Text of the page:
* Plunges to unexpected Q4 net operating loss of $2.7 bln
* Dividend halved as aims to keep investment grade rating
* Sees 2017 as inflexion point in container shipping
* Names ex-SAP co-CEO to succeed as chairman from end-March
* Shares drop as much as 7 percent
(Adds company, analyst comments, detail, background, shares)
By Stine Jacobsen
COPENHAGEN, Feb 8 Danish shipping and oil group
A.P. Moller-Maersk plunged to an unexpected loss
last year, hit by impairments and a weak performance in
container shipping, and halved its dividend to try to protect
its credit rating.
However, the world's biggest container shipping company said
on Wednesday it saw signs of improvement in an industry that has
suffered for years from a glut of vessels and sluggish global
trade, with freight rates rising and business picking up.
"We believe we are at an inflexion point ... If you go one
year back, we hit a low point in demand. We have slowly but
surely seen a recovery," Chief Financial Officer Jakob Stausholm
said on a conference call.
The Maersk Line container shipping business said it expected
a $1 billion improvement in underlying operating profit this
year, from a loss of $384 billion in 2016, with industry demand
rising 2-4 percent compared with around 2 percent last year.
Nonetheless, the group's shares dropped as much as 7 percent
to a 2-month low of 10,810 Danish crowns, as investors focused
on a surprise $2.6 billion of impairments and the halving of the
dividend to 150 crowns a share compared with the year before.
"Maintaining investment grade rating remains crucial for
Maersk, hence we are not surprised to see capital preservation
put high on the agenda," said analysts from brokerage Fearnleys'
shipping team, who have an "accumulate" rating on the stock.
In December, Moody's downgraded Maersk's credit rating to
Baa2 from Baa1 with a negative outlook, echoing Standard &
Poor's cut to BBB from BBB+ with a negative outlook in November
- both close to the lowest investment grade levels. Below those
levels, Maersk's borrowing costs would be higher.
"We will do what it takes to remain there (in investment
grade territory)," Stausholm said.
With Maersk's energy business also suffering from a drop in
oil prices in recent years, new group Chief Executive Soren Skou
announced a far-reaching restructuring plan in September.
This included bulking up the group's transport and logistics
operations while seeking alliances or a separate listing for its
capital intensive energy division.
The group said on Wednesday there would be further change,
as it proposed Jim Hagemann Snabe, the former co-CEO of German
software company SAP as its new chairman.
He will replace Michael Pram Rasmussen, who steps down at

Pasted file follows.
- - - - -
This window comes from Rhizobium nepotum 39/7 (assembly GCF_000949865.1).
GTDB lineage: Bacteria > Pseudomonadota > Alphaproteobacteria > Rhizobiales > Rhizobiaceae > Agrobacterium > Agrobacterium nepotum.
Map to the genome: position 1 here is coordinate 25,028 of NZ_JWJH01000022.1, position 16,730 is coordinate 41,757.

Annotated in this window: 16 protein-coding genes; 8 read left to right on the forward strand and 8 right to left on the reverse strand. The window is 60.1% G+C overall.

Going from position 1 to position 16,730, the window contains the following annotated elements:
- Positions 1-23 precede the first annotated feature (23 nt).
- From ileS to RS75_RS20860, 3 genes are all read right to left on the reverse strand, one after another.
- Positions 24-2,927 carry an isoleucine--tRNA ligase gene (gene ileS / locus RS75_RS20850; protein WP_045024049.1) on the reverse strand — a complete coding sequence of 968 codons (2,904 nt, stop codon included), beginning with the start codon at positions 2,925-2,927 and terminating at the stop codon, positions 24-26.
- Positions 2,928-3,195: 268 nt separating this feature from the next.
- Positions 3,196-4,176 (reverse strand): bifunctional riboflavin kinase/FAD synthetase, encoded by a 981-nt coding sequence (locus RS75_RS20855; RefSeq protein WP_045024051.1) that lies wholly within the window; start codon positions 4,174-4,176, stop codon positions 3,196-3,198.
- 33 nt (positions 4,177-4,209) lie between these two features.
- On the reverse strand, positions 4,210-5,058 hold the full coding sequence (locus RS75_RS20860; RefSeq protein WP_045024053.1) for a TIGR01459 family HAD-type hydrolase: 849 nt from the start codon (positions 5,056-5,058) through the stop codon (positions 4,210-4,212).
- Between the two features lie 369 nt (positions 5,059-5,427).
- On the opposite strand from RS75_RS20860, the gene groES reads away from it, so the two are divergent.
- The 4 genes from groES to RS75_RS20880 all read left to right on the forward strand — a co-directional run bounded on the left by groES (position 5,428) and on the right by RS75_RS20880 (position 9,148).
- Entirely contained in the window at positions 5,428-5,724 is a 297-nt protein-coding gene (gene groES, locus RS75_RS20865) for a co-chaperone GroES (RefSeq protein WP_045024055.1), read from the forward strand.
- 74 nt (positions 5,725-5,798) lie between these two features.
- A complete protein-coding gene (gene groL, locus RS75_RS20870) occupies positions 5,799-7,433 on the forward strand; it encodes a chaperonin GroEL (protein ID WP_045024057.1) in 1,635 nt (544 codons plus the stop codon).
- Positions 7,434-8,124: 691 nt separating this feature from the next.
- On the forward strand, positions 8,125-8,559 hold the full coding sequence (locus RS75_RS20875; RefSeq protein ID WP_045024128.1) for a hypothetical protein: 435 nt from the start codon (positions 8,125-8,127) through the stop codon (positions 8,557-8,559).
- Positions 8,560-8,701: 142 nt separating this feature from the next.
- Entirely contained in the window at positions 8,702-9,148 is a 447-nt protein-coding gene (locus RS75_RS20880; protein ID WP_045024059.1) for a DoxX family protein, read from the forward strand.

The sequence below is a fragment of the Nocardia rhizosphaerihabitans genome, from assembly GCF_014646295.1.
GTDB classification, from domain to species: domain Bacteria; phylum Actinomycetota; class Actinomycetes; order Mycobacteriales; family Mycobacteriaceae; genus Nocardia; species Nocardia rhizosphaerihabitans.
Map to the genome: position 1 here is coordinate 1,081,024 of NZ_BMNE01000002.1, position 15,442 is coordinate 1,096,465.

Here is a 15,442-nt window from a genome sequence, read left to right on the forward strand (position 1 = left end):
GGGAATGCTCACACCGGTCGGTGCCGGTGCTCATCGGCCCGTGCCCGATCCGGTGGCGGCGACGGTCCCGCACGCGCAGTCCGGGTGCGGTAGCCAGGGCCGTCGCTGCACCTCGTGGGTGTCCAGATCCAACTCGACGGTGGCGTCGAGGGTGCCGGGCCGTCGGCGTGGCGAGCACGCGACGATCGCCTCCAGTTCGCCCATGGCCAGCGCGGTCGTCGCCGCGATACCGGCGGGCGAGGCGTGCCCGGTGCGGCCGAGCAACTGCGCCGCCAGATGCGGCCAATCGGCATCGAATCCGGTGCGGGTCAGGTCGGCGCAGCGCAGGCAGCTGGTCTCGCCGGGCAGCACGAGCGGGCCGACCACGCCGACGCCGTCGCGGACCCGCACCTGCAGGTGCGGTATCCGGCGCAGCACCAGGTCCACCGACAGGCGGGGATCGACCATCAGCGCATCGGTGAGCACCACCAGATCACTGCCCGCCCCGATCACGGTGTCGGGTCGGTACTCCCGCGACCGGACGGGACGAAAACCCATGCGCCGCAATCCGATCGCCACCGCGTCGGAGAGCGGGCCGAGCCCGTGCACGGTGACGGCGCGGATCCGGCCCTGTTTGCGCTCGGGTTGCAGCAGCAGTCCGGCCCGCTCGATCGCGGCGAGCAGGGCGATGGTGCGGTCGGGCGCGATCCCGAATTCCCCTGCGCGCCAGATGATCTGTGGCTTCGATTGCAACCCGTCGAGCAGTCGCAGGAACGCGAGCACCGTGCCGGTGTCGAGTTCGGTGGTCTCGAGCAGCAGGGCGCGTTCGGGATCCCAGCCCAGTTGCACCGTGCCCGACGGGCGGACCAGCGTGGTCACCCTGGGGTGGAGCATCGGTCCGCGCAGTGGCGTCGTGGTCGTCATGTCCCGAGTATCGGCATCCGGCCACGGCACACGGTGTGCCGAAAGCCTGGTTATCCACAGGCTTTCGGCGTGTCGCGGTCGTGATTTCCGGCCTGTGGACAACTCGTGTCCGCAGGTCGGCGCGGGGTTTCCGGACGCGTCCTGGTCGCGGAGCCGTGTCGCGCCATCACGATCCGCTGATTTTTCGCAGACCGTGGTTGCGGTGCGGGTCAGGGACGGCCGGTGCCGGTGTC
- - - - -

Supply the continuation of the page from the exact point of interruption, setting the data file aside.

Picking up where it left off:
the end of March after 14 years in the job.
Snabe has recently also been proposed as chairman of German
engineering group Siemens.
"It is about execution now," said Otto Friedrichsen, equity
strategist at Danish asset manager Formuepleje. "With the change
in the board, they have set the team to execute on the announced
Formuepleje, with around 45 billion crowns allocated in
bonds and equities, has shunned the shipping industry, including
Maersk, and sees no point in returning just yet.
"The optimism is very much dependent on Maersk Line and it
still looks challenging," Friedrichsen said.
Maersk Line, with a fleet of more than 600 ships, joined a
wave of dealmaking in the shipping industry last year when it
agreed to buy the world's No.7 container shipping line Hamburg
Sud, its first major acquisition for more than a decade.
Final agreement is expected early in the second quarter,
with regulatory approvals by the end of 2017, Maersk said.
After years of cost cutting, the group said it was in good
shape to benefit from any recovery in container shipping, which
largely ships consumer goods, ranging from iPhones to dresses.
"Suddenly demand exceeds supply," Stausholm said, adding the
group was starting the year in "a very strong position with
strong volumes and record-low unit costs."
The level of idled capacity remained at a record-high,
despite freight rates picking up, he said.
Maersk reported a fourth-quarter net operating loss after
tax of $2.7 billion, missing analysts' average forecast for a
profit of $324 million.
The result reflected an impairment of $1.5 billion at Maersk
drilling and one of $1.1 billion at Maersk Supply Service.
For 2017, the group sees a higher underlying net profit than
the $711 million achieved in 2016.
(Reporting by Stine Jacobsen; Editing by Jason Neely and Mark